Letting iPhone users sideload iOS apps from sources other than the App Store would be a disaster for iPhone security, Apple argues in a "threat analysis" released today (Oct. 13).
"Supporting sideloading through direct downloads and third-party app stores would cripple the privacy and security protections that have made iPhone so secure, and expose users to serious security risks," says the 31-page paper, entitled "Building a Trusted Ecosystem for Millions of Apps."
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If Apple's argument sounds familiar, that's because back in June, Apple released a shorter paper with an identical headline. At the same time, Apple CEO Tim Cook said that sideloading would "destroy the security of the iPhone."
Government regulators on both sides of the Atlantic are threatening to force Apple to let iPhone users sideload apps. That would put a dent in one of Apple's chief revenue streams, as the company takes a 30% cut of most App Store sales. (Google does the same for app sales in the Play Store.)
The Android example
However, Apple is right that sideloading would probably be terrible for iOS security. Sideloading has always been permitted on Android, even though it's discouraged by Google, and Apple's primary argument is that Android security has suffered greatly as a result.
"Over the past four years, Android devices were found to have 15 to 47 times more malware infections than iPhone," Apple states, citing numerous sources. "Nearly 6 million attacks per month were detected by a large security firm" — in this case, Kaspersky — "on its clients' Android mobile devices."
Malware does get into the official Google Play Store, which doesn't screen apps as closely as Apple's App Store does. But by far the biggest malware problem on Android results from users sideloading dodgy apps from direct links in phishing campaigns or from "off-road" markets not controlled by Google.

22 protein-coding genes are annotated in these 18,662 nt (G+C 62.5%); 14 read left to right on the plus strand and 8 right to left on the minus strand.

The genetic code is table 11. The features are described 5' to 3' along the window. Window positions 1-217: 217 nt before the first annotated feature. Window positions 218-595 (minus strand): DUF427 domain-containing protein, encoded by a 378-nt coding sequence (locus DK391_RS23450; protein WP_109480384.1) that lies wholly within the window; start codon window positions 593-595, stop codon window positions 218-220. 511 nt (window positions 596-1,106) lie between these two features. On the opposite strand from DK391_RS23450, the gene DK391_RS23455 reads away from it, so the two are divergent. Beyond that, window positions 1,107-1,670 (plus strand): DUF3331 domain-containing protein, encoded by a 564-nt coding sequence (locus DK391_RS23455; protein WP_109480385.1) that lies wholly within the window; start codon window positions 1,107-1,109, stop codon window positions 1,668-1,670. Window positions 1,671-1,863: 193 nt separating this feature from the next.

"If Apple were forced to support sideloading," the new paper argues, "more harmful apps would reach users because it would be easier for cybercriminals to target them."
It points out that most third-party stores would not be as well screened as the App Store, and that apps not approved by Apple would also pose privacy risks due to the likelihood of spyware.
Aiming at lawmakers and regulators
Then as now, these papers and comments are primarily aimed at European Union regulators. A proposed set of rules called the Digital Markets Act would force Apple to open up iPhones to apps from outside the App Store, but EU countries must first approve the rules.
Europe's top digital regulator, Margrethe Vestager, told Reuters in July that promoting competition in app markets took priority over Apple's security worries.
"I think privacy and security is of paramount importance to everyone," Vestager said. "It's not a shield against competition, because I think customers will not give up neither security nor privacy if they use another app store or if they sideload."
Apple's own experience with iOS malware
The paper even admits some flaws with Apple's own iOS controls. The primary router of malware infection on iOS is through Apple's Developer Enterprise Program, which permits companies to make and privately distribute in-house iOS apps to employees outside the App Store.
"Despite the program's tight controls and limited scale, bad actors have found unauthorized ways of accessing it," Apple's paper says. "Bad actors have used illegitimately obtained enterprise certificates to distribute apps that violate App Store policies, including apps containing malware ... and pirated versions of popular iOS apps."
Apple argues that if sideloading becomes possible for all iPhone users, iPhones will become flooded with the same sort of spyware, stalkerware, Trojans and other nasties that currently are commonplace on Android phones that permit sideloading. (On Google's version of Android, you have to change some default settings before you can sideload apps.)
"Forcing sideloading onto the iOS ecosystem would make iPhone less secure and trustworthy for users," proclaims Apple. "IPhone users would have to constantly be on the lookout for scams, never sure whom or what to trust, and, as a result, users would download fewer apps from fewer developers."